I had the good fortune yesterday of being on the last night watch that ended at dawn.  We had flown the spinnaker for the last day to make sure we would make it to Hiva Oa in time to check-in with the authorities (more on that later) and get into town for the evening, so we were only about 15-20 miles from the island when the sunlight started to seep over the horizon and I could make out a large, high island ahead on the last minute of my shift.  Land Ho!

What a landfall it was.  You can imagine that it was special for us due to the long time at sea, even though with GPS and modern charts there were no doubts for us about where we were or where land would be. The colors were amazing.  Hiva Oa is a massive, rugged, volcanic island that rises over 3000 feet from the sea.  The cape that we were approaching from the east-northeast had relatively little vegetation, and was connected to the mainland by a narrow but high ridge or isthmus.  The island behind it was majestic.  At first, we could see primarily the outline of Hiva Oa itself, dark on the horizon.  The sun coming up in the east gave the western sky a pink glow, while the sky above the island was filled with white, puffy cumulus clouds that started at the highest peak and spread over the island and high up into the sky.  Higher yet in the sky, a bright Gibbous moon hung over the island as we approached. Because we were from coming in from the east-northeast and were headed for the southwest corner of the island, we had a chance to see the north side of the island on our way in, including a large rock islet off of the northeast tip of the island called Motu Taboo.

As the sun rose higher in the eastern sky, the western sky turned a pale blue and the clouds above the island took on brilliant pastel shades of pink and orange, while the rugged, brown volcanic folds of the eastern cape of Hiva Oa started to come into view.  With the full onset of daybreak, we could see Hiva Oa ahead, with its smaller sister island Tahuata just to the south.  Farther to port was Mohotani and off to starboard was the small island of Fatu Huku.  As we sailed along the south coast of the island, towards the village of Atuona and about a mile and a half from the rocky shore, we could see a light rain shower envelope the cliffs and peaks of the island beside us as the moist tradewinds had their journey across the Pacific interrupted by Hiva Oa’s steep rise from the sea.  The rising air cooled and dropped a light shower over the increasingly verdant mountainsides.  We snapped some photos, but I don’t think there is any way they can capture the sight.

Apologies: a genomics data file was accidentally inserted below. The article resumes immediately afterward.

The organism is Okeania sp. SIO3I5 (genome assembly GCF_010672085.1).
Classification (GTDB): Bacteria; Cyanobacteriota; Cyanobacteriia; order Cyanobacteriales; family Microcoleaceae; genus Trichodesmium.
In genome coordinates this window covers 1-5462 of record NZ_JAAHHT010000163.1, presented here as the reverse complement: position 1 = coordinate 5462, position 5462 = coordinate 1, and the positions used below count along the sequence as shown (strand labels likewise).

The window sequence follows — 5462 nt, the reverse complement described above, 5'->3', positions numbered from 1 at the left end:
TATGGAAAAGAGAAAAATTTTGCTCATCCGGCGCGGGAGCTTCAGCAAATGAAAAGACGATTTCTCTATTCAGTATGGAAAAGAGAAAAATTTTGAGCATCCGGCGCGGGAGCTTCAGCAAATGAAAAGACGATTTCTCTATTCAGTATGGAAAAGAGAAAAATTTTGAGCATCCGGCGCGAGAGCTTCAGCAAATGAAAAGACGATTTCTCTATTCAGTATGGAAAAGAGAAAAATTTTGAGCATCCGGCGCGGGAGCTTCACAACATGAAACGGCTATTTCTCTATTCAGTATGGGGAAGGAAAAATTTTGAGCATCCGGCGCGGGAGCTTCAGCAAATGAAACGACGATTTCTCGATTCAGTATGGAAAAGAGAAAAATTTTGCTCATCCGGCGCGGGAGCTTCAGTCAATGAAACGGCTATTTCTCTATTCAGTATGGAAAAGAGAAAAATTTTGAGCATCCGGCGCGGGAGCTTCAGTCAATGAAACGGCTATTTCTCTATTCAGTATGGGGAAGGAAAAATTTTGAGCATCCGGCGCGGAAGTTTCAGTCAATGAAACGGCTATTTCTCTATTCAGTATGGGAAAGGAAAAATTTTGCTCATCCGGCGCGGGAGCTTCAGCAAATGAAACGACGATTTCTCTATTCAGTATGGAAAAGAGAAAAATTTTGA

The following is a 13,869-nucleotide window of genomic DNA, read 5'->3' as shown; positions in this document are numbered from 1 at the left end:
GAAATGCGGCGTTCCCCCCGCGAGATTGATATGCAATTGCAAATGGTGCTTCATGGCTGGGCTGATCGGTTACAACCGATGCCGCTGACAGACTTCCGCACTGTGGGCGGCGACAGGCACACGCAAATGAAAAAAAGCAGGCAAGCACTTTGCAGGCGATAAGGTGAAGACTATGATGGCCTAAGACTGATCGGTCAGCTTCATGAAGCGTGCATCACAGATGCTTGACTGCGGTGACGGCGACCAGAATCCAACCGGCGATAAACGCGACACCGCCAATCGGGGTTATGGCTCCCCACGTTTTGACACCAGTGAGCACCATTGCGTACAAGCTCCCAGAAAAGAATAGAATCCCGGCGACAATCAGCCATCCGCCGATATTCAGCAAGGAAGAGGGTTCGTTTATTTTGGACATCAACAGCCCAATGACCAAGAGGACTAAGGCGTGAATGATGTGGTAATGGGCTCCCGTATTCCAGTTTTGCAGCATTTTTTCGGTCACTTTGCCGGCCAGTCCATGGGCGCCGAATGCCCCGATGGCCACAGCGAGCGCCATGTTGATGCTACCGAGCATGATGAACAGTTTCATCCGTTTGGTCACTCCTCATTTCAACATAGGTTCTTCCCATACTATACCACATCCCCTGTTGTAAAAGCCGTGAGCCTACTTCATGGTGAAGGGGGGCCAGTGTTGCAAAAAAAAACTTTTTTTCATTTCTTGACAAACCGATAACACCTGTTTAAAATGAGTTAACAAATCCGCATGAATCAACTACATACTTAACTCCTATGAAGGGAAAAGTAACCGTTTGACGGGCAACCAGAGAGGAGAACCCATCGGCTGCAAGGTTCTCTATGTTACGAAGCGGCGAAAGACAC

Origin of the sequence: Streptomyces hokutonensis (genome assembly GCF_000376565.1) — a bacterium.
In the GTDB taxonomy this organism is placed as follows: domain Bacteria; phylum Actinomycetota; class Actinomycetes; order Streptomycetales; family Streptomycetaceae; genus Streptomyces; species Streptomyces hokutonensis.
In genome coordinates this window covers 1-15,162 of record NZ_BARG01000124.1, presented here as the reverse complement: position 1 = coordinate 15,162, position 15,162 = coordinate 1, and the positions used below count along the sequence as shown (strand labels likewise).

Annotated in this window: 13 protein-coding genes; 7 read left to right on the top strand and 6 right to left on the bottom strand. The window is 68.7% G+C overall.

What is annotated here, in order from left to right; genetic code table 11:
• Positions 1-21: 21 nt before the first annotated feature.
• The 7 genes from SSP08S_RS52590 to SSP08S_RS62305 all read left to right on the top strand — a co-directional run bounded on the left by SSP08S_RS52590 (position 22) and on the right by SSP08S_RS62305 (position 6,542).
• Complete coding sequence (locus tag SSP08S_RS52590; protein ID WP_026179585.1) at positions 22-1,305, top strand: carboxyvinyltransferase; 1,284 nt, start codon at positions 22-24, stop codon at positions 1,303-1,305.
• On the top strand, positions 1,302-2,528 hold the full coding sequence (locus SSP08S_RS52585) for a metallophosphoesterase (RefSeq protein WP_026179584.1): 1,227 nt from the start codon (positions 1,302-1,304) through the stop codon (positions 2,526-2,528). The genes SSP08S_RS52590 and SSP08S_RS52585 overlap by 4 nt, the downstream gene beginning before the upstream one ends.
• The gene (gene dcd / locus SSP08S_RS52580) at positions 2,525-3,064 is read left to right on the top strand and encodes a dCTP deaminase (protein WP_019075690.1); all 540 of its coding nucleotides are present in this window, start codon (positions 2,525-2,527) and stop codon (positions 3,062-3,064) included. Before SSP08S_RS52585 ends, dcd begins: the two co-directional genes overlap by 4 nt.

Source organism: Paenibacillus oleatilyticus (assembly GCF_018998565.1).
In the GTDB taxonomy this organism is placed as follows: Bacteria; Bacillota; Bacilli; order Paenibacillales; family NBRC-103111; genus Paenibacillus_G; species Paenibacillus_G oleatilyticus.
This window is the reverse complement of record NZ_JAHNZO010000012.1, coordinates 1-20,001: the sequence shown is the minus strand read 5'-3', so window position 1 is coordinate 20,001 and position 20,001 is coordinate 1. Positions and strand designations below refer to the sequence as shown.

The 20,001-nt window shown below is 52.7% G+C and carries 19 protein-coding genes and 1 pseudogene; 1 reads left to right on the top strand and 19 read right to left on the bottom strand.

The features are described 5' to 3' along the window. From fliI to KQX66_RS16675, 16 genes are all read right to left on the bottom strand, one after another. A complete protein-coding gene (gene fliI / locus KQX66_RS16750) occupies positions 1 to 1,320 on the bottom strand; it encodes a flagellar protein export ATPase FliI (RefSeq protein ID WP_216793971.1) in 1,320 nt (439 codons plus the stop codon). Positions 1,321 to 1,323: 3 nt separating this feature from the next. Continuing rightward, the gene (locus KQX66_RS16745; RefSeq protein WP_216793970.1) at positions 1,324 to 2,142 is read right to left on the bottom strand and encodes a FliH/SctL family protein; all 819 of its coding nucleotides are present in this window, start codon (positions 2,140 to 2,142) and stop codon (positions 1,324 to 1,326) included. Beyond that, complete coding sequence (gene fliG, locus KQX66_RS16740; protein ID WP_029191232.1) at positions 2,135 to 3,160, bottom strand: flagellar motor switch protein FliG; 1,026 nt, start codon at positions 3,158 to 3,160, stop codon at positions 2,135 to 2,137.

I’ve nearly finished Guns, Germs, and Steel, and learned about the settlement of virtually every Pacific island, as far apart as Easter Island and Hawaii, by Polynesians that ultimately began their journey many centuries before from what is today Taiwan. They were here in large numbers awaiting the Europeans that “discovered” the Pacific and its islands.  Theirs are the voyages and discoveries that are truly amazing.  It’s hard to imagine the feeling they would have had when sighting land or to think of how many must have died on their voyages of discovery spread over many centuries.

After anchoring in the breakwater-protected Taa Huku Bay, Lauren and I headed ashore.  While I was preparing, a dinghy with a French family stopped by to let me know that I shouldn’t bother myself too much.  They’d been here a week and hadn’t seen authorities.  As the husband put it, “Don’t be too busy, the gendarme, they are not so busy you know.”  We would learn later what he meant.  The walk into the village from the bay is about 2 miles, about half of it uphill, and takes about half an hour.  We arrived during the lunch-time break, which here can begin as early as 11:00 am and take till as late as 2:30 pm, so we found most places closed. (On a side note, the Marquesas are 9:30 hours slow on GMT instead of a full hour like most time zones, which is a bit odd, but is apparently done on many islands at the edge of a time zone as well as in Iran and India).  We decided to wait out the lunch break with a baguette and a couple of beers from a small food store where numerous locals seemed to be coming and going.  After returning the two bottles for our $1.25 deposit, we didn’t come out too badly.  The large baguette was $0.80 (by far the cheapest thing on the island) and the half-liter bottles of Hinano made in neighboring Tahiti (700 miles away) were less than $3.50 each.